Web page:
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Legend Entertainment

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Legend Entertainment was an American developer of computer games, best known for their complex, distinctive adventure titles throughout the 1990s.

The company was founded in 1989 by Bob Bates and Mike Verdu after the end of Infocom. Their goal was to design interactive fiction in the Infocom tradition. Their first products were all illustrated text adventures, some of them designed by Infocom veteran Steve Meretzky. Starting in 1993, they switched to a new development system for graphic-only adventures. Several of their adventure games were based on book licenses, including Frederik Pohl's Gateway, Terry Brooks' Shannara, Spider Robinson's Callahan's Crosstime Saloon, Piers Anthony's Xanth, and Margaret Weis and Tracy Hickman's The Death Gate Cycle.

The company was acquired by GT Interactive in 1998 and began changing their focus to action games. They developed a first-person shooter based on Robert Jordan's The Wheel of Time and finished the development of the second part in the Unreal series in 2002. Late in 2003, they released a free expansion for Unreal II, known as XMP (eXpanded MultiPlayer).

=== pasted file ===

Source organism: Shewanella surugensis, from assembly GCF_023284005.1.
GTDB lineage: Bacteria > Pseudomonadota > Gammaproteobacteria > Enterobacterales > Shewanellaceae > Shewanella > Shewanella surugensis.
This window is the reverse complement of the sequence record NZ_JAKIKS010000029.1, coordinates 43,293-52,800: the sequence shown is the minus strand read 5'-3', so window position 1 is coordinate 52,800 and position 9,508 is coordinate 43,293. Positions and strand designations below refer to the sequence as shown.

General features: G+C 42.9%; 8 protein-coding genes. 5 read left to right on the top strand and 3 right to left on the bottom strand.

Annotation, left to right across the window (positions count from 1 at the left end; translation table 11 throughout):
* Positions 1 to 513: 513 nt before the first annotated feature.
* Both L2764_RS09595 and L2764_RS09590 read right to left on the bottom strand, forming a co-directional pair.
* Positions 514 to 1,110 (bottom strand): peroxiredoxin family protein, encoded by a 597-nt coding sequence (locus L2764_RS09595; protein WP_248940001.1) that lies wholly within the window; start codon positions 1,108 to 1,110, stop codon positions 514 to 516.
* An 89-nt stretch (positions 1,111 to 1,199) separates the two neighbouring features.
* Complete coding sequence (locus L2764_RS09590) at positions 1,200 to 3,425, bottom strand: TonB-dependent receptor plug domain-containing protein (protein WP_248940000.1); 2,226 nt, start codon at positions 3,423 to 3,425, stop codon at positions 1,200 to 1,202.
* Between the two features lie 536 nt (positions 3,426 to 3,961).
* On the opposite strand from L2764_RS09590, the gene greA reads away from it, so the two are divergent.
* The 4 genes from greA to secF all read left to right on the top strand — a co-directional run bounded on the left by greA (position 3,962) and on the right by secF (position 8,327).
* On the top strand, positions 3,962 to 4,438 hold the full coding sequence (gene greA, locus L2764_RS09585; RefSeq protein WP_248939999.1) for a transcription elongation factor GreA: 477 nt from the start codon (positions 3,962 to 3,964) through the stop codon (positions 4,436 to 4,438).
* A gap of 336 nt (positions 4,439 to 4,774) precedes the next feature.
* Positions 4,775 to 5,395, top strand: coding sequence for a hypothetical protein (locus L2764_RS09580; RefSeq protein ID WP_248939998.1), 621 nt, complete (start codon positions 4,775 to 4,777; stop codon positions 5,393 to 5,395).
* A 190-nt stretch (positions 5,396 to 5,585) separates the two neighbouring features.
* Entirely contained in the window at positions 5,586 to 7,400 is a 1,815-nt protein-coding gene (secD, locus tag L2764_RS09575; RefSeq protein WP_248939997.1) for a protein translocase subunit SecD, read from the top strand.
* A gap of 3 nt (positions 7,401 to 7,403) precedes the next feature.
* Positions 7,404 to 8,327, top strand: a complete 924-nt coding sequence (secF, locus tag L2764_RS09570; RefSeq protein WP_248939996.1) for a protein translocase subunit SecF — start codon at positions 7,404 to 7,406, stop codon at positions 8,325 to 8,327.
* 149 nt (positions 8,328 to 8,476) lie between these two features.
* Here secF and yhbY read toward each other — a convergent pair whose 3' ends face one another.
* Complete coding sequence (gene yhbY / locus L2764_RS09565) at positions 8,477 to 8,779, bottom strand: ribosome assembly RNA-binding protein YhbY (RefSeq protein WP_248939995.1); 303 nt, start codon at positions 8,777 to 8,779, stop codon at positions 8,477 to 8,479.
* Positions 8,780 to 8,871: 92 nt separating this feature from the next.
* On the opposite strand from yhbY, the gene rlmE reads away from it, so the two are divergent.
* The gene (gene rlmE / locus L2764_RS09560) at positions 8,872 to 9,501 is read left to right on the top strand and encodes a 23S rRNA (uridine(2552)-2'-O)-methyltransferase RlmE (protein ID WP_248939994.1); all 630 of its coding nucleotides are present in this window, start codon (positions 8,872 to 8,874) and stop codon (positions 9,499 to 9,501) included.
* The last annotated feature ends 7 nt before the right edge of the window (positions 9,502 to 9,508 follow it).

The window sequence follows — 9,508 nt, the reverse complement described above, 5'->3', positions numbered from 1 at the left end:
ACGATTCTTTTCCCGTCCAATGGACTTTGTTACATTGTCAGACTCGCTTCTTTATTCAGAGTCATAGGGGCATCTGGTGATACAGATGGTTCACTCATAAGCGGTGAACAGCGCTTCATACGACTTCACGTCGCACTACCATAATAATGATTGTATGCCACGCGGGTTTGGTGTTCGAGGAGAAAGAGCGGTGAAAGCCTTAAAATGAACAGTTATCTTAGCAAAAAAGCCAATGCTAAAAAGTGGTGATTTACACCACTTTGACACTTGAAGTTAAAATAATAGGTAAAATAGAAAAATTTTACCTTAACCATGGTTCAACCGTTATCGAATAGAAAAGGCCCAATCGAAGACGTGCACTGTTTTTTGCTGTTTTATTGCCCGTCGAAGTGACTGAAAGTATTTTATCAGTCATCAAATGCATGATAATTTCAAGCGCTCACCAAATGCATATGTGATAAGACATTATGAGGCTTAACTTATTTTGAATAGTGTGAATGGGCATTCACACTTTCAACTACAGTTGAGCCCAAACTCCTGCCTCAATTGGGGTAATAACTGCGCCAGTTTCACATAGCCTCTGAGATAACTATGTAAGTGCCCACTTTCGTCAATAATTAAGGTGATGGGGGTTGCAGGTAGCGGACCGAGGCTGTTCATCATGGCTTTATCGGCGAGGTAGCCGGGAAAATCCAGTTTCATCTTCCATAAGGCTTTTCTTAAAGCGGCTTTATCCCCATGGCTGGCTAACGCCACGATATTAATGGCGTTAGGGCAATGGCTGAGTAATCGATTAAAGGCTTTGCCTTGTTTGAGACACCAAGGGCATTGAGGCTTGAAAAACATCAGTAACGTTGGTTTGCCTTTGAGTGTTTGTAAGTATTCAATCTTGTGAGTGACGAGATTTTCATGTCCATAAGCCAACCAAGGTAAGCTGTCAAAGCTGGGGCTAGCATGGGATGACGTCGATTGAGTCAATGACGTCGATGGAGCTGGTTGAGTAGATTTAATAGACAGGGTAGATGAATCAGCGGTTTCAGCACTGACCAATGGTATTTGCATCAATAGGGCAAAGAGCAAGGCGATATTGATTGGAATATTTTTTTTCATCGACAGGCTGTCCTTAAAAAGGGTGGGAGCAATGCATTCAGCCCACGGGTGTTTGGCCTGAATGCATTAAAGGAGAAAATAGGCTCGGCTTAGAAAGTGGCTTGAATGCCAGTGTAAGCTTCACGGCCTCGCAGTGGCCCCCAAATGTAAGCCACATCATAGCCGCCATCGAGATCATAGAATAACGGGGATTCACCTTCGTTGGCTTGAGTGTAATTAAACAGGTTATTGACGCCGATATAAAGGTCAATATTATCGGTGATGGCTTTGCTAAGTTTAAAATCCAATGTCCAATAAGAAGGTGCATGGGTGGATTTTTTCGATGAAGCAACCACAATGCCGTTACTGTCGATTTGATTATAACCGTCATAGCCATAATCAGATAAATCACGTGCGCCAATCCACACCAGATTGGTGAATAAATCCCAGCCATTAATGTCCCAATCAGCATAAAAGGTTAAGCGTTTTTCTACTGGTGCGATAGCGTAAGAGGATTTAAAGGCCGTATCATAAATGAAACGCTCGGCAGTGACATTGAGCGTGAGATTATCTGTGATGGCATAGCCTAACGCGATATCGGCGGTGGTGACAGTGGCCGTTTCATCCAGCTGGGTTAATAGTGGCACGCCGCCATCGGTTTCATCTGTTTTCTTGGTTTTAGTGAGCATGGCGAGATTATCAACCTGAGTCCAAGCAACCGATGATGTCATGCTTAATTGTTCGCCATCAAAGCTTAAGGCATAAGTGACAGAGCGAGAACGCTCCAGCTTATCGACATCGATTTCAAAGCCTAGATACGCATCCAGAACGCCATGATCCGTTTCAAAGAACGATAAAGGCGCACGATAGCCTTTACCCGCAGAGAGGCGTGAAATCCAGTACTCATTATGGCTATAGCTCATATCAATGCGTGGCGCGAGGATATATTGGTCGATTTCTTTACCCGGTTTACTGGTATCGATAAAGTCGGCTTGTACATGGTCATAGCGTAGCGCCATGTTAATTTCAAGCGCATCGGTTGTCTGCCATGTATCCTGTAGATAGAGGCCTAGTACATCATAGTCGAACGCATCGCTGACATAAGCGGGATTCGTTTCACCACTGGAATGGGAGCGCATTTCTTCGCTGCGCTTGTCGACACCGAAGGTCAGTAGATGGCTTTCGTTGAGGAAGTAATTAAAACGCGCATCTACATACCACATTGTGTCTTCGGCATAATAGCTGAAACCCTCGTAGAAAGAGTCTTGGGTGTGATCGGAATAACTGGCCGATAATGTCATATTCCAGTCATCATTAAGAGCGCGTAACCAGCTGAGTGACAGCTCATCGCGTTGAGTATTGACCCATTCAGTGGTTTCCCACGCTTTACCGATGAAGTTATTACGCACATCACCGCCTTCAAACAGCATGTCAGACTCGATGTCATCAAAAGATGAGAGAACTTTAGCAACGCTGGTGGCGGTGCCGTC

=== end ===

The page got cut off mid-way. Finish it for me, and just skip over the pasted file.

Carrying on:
In 1999, GT Interactive was purchased outright by Infogrames, who later acquired and rebranded themselves as Atari.

On Friday, January 16, 2004, Legend Entertainment was shut down. A brief press release from Atari cites that it was "purely a business decision", and that "Legend had recently completed its only current project and had no new projects in the pipeline". Sources close to the company state that Legend was in fact working on a new project, though it has not been officially confirmed. Fan reaction to Atari's decision has been rather sour, prompting the creation of a petition demanding that Atari continue to support Legend's games, among other things. It is unknown what further action, if any, Atari plans to take in this matter.


Interactive fiction

Graphic adventures


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